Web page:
How to Show Your Sheep – Webisode 1

Our host, Tracy Toth, visits Rebecca Gunther of Jersey West Farm who shares wonderful tips about sheep wrangling in the show ring. We learn a lot about the conformation and characteristics of Navajo-Churro sheep in Webisode 1 of this two part program.

The story continues with Webisode 2, be sure to check it out.

My “Blue” Penny

Baw Blue

We bred our ewes to Baw Blue (or Blue as he’s commonly called) last year. Reese, our matriarch, “threw” Penny this past Spring.

Reese and newborn Penny

Penny was born jet-black except for a little patch of white on her nose, crown, and very faint white “tears” (which I didn’t even notice until it came time to note her markings).

Penny Today

As Penny’s coat grew over the summer, she exhibited signs of black and brown in her wool. The color of churro wool will do that. It can change with age and bleach out with exposure to sunlight. Yet, when the shearer came last week??? What a lovely surprise! As her outer coat fell to the floor, her inner coat was a shimmering light gray-blue against her black legs and under-belly…matched with her distinct “tears” means she’s BLUE. English Blue to be precise.

Blue is the genetic color designation (which does not change) and will be noted on her registry paperwork. Her wool color will change with age and will also be noted on the paperwork — which will accompany a fleece sample from her shearing at one year of age.

[The following “Genetic Color Terms” courtesy of]

Blue – Born black but in first year develop silver/charcoal inner coat while outer remains brownish/black. May develop white on eyes and muzzle but keep dark points, legs, body and belly are dark. Hips, sides are greyed.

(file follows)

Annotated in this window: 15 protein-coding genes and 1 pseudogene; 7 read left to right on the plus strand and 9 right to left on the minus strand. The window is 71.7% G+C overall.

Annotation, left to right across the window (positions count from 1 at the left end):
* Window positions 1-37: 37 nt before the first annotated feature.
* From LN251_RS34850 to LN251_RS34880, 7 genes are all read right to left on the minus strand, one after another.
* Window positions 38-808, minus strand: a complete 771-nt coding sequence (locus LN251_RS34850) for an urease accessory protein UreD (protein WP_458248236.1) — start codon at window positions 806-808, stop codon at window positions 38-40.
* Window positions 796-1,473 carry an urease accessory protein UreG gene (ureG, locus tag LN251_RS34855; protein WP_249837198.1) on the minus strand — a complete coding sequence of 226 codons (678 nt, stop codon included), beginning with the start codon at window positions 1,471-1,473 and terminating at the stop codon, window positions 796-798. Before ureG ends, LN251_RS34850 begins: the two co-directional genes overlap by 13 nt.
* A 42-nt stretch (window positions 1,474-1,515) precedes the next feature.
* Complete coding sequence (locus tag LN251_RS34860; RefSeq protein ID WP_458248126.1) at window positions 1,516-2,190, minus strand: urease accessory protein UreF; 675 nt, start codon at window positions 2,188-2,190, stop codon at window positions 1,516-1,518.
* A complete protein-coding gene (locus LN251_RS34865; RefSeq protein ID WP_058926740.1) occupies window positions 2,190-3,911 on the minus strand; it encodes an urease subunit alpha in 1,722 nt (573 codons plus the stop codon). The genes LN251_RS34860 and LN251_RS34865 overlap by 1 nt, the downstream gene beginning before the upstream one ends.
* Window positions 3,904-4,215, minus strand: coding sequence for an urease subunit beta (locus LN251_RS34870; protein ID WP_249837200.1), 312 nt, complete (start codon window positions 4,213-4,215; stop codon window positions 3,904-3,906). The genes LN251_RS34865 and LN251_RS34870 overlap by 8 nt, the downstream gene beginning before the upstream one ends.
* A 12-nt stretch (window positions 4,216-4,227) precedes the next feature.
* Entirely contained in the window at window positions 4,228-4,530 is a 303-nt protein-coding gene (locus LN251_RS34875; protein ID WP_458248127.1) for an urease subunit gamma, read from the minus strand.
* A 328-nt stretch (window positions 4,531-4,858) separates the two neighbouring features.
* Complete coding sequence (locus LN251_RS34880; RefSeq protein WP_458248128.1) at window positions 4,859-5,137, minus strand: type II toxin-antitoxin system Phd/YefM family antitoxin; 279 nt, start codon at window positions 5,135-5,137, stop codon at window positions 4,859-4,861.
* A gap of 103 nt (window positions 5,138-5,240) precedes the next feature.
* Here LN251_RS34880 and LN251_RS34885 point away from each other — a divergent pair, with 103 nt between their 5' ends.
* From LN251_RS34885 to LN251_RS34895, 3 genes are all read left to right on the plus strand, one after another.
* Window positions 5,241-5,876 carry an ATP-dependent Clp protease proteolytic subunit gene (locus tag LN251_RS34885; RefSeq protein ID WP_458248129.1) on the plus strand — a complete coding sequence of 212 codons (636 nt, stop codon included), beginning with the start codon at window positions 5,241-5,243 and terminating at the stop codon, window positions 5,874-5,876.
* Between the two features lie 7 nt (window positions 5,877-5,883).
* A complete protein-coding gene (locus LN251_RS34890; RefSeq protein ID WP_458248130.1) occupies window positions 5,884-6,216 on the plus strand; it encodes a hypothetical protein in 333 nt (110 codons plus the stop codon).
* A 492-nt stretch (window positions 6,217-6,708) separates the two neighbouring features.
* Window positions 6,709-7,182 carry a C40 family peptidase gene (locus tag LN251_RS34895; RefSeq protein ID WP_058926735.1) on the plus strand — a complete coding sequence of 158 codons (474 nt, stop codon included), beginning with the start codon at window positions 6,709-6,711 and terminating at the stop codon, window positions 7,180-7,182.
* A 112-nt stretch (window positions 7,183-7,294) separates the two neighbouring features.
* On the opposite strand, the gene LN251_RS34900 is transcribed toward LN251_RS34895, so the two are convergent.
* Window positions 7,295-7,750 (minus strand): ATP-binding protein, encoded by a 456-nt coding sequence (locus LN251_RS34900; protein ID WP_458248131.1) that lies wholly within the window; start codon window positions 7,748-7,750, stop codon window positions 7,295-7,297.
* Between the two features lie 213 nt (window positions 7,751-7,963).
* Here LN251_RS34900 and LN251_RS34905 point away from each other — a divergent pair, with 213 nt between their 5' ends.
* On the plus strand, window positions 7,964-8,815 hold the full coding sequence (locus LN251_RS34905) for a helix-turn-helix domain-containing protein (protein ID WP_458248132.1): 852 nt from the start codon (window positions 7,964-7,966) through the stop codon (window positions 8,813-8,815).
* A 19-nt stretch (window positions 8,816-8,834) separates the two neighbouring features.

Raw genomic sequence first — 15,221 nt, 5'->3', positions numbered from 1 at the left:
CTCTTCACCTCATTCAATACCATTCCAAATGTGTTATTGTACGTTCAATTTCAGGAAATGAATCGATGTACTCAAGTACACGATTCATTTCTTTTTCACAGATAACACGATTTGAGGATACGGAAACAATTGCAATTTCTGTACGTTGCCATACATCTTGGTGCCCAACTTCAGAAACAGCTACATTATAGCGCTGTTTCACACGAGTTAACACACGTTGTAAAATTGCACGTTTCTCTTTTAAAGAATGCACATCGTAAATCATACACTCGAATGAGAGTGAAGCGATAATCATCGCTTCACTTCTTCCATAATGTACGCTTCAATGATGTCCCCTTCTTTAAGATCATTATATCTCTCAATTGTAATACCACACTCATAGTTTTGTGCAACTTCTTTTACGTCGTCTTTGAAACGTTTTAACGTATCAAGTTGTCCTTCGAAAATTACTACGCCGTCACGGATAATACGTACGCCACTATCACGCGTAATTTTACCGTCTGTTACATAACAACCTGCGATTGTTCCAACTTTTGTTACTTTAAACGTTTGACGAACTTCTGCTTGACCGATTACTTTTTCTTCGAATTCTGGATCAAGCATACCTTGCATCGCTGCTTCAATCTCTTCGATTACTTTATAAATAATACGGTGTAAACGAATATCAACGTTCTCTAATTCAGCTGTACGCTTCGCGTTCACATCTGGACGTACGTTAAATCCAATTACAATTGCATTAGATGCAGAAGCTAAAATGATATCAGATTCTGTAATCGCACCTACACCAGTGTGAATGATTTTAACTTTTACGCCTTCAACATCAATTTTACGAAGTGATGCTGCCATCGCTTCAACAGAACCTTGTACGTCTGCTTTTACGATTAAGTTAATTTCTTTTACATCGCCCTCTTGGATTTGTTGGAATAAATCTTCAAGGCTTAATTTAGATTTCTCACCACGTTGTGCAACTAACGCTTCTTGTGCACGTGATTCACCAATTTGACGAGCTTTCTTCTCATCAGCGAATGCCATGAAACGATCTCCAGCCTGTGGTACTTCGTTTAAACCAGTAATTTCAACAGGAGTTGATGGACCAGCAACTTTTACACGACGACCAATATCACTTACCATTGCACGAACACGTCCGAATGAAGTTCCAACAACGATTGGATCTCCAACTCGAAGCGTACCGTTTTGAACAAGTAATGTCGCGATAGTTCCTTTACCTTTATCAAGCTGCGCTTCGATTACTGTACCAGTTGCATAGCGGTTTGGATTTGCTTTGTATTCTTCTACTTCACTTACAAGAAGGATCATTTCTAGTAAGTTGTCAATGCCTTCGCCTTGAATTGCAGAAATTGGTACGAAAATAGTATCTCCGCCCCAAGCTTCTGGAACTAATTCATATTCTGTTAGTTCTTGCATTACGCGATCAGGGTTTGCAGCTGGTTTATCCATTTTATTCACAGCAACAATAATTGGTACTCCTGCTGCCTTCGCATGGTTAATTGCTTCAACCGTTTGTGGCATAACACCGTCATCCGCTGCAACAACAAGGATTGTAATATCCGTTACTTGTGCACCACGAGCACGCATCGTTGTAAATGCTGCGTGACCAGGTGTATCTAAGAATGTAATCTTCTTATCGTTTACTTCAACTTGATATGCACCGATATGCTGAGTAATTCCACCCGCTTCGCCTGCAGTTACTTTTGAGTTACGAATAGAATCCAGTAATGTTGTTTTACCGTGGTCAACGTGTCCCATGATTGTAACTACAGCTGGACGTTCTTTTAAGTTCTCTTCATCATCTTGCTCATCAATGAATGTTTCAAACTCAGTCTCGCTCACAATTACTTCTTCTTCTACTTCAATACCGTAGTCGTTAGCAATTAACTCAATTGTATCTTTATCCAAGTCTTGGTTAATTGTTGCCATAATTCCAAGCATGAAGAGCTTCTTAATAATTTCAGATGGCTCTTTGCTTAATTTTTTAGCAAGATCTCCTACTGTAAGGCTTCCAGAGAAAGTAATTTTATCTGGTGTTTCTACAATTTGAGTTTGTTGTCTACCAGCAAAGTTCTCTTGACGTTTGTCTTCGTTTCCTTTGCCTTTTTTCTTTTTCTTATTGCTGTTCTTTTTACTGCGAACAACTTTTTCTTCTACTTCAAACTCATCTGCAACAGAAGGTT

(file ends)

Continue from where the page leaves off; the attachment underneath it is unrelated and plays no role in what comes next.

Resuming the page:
English Blue – Must have white tears, may have white in ears or on muzzle. This is a pattern on Black or Brown.

Texel Blue – Resembles Badgerface. There is a dark bar over each eye, dark top of nose, dark under jaw on light face.

Why is this so special? It’s special because of the rarity of this particular color. The table shows, historically, less than one percent of the population of registered Churro possess this genetic color.

Navajo Churro Color Data – Past and Present

Color 1988 1998 Avg. to Date
White 45% 27% 34%
White/Tan 4% 6% 7%
Black 22% 40% 38%
Brown 1% 18% 9%
Dark Brown 2% 2% 1.7%
Grey 12% 4% 4.5%
Grey/Tan 2% 0% 0.6%
Blue <1% <1% <1%
Badgerface 3% 10% 3.6%
Black & Tan 1% 2% 1.1%
Spots 3% 3% 2.7%
Multi 4% 1% 1%


Penny before shearing
Penny after shearing

I’m so thrilled to have this color combination in our flock—and to know it’s the matriarch’s ewe-lamb that has it. I can’t wait until Penny’s of “breed-able” age to see how her very special traits are passed on!


Navajo-Churro sheep need to be shorn twice a year. Their wool grows an inch a month.

Typically, we’ll have the shearer come in September and March (or thereabouts). The shearing happens before they’re bred and then again after the lambs arrive. The timing is good in that it cleans the mamas from the lambing and gets them ready for the warmer months.

Our shearer has been doing this his entire life. It’s something I wouldn’t mind trying but it’s such a delicate job, and I love my flock so much, that I’d rather a professional be at the helm of this task.

He’ll trim the hooves, de-worm (if we wish) – which just means he administers a “drench,” that is a liquid – and shear.

His technique is one that many spinners like because he doesn’t take “second cuts.” He takes one long pass along the sheep instead of going back to cut again (resulting in smaller “bits” of wool left in the fleece).

Another good thing about having him do the shearing is that he’s an “outsider” to our flock – he’s a valuable objective observer as to the overall health and well-being of everyone.

Sheep almost look like different animals after a shearing. It just has to feel good to have that “haircut” every six months or so –  just look at how relaxed they all looked that next morning.

Ram Swap

This week was special for us; we hosted a “ram swap”!

Our dear friend, Linda Cummings ( from whom we purchased our first Navajo-Churro ewe and ewe-lambs came to our place to meet Shelly Gaines, a breeder from New York. They were to exchange ram-lambs (these li’l guys were born this past Spring). The swap occurred at our place—sort of a halfway point.